Thematic U.S. History: Exploring History by Asking Big Questions, Part 2 Of 2
In this 15 week course, learners will explore major questions and themes that occur throughout U.S. history.
Darby Kennedy, MA
99 total reviews for this teacher
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learners per class
Meets 2x per week
Over 15 weeks
55 minutes per class
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To study history is to study humans - what they thought, who they fought, what they built, how they organized their lives, what they celebrated, who they worshiped, what they wore, what they ate, who they loved, and more. Without context, studying history can come across as a meaningless set of dates and names with no connection to our lives. But that is not why we study history. Anyone can google a timeline or a definition. But making those connections between past and present, between time...
Students will develop skills of historical interpretation and critical thinking, and a deeper understanding of why it is important to study the history of human interaction in the world. Class discussion promotes good communication skills, and encourages mutual respect for people with different opinions.
I have a BA in Political Science, History, and Secondary Education and a MA in American Studies. I have over 10 years of experience teaching high school and college students social studies and critical thinking skills, and have been developing curriculum for homeschooled students for the last 5 years. I am currently serving as an Education Ambassador for the Council on Foreign Relations. My expertise in teaching is in helping students see the many ways that history, geography, politics, and economics intersect.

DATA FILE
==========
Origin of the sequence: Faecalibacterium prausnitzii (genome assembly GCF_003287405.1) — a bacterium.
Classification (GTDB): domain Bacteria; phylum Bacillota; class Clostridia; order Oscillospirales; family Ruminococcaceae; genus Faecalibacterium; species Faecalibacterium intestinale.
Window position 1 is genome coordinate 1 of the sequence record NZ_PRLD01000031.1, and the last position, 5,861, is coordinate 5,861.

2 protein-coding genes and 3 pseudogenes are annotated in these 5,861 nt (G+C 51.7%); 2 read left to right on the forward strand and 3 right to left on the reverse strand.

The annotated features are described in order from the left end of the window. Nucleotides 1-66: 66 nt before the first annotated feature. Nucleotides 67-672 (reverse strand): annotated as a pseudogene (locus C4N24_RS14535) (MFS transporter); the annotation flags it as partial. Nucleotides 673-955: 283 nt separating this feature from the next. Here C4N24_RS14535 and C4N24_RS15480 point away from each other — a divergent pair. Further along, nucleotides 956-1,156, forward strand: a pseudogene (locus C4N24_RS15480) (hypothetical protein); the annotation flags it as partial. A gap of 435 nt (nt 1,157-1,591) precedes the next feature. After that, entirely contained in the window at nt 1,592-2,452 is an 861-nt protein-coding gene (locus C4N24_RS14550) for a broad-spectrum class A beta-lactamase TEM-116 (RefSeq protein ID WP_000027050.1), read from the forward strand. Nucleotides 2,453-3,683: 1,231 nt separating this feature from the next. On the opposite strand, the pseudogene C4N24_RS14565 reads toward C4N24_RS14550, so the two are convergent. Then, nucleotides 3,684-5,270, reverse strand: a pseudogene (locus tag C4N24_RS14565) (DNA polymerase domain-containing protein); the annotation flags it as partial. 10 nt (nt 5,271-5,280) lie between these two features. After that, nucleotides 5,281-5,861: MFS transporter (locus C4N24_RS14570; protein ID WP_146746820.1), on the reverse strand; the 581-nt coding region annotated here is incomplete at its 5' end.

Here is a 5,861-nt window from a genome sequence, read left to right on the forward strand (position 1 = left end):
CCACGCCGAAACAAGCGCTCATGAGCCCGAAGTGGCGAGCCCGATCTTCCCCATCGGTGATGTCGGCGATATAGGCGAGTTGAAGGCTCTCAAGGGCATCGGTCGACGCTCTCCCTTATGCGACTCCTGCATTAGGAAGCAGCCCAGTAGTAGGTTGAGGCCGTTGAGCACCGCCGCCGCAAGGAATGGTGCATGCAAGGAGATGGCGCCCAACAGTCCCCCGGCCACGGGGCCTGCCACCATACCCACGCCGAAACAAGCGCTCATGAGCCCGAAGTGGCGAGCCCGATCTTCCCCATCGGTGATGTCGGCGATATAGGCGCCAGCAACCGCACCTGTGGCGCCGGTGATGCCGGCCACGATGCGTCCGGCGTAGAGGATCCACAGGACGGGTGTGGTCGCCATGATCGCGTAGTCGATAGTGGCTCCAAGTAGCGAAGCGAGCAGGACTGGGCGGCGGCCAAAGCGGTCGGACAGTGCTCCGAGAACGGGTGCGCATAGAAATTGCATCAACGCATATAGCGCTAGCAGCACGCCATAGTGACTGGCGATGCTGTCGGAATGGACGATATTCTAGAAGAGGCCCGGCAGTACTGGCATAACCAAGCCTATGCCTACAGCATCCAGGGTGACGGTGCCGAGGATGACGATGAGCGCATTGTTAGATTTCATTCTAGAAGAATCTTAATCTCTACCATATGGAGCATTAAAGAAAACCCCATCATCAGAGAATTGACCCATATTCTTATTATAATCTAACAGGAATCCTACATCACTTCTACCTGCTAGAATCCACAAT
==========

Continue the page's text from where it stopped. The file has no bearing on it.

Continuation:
Each week, students will prepare for class meetings though reading, watching assigned videos, and responding to a journal prompt. Homework will take 1-2 hours weekly, and serves to prepare students for class discussion and activities.
1 hour 50 minutes per week in class, and an estimated 1 - 2 hours per week outside of class.
The study of human history is full of potential controversy. In my classes, I welcome civil, informed discussion. This class will cover the reality of the history of the United States, including topics that some students and their families may find uncomfortable. As most historians will tell you, studying history should make you uncomfortable.
Some Of The Sources That Will Be Used To Inform This Class: “History Lessons.” Stanford History Education Group, sheg.stanford.edu/history-lessons. JSTOR Daily. JSTOR Daily. daily.jstor.org. Lepore, Jill. These Truths: A History of the United States. United States of America, Norton, 2019. Metro, Rosalie. Teaching U.S. History Thematically: Document-Based Lessons for the Secondary Classroom. Kindle ed., Teachers College Press, 2017. Meyer, Raoul, and John Green. “Crash Course - USHistory.” YouTube, uploaded by The Crash Course, https://thecrashcourse.com/topic/ushistory/. “The American Yawp.” Stanford University Press, www.americanyawp.com. The Gilder-Lehrman Institute of American History, www.gilderlehrman.org.
Darby Kennedy, MA
Connecting the past and present, meaningfully.
🇺🇸Lives in the United States
99 total reviews
37 completed classes
Hello! I am a longtime teacher and a lifelong learner. I am passionate about helping middle and high school students find meaningful connections within the social studies. I strongly believe that learning happens more easily when students see how...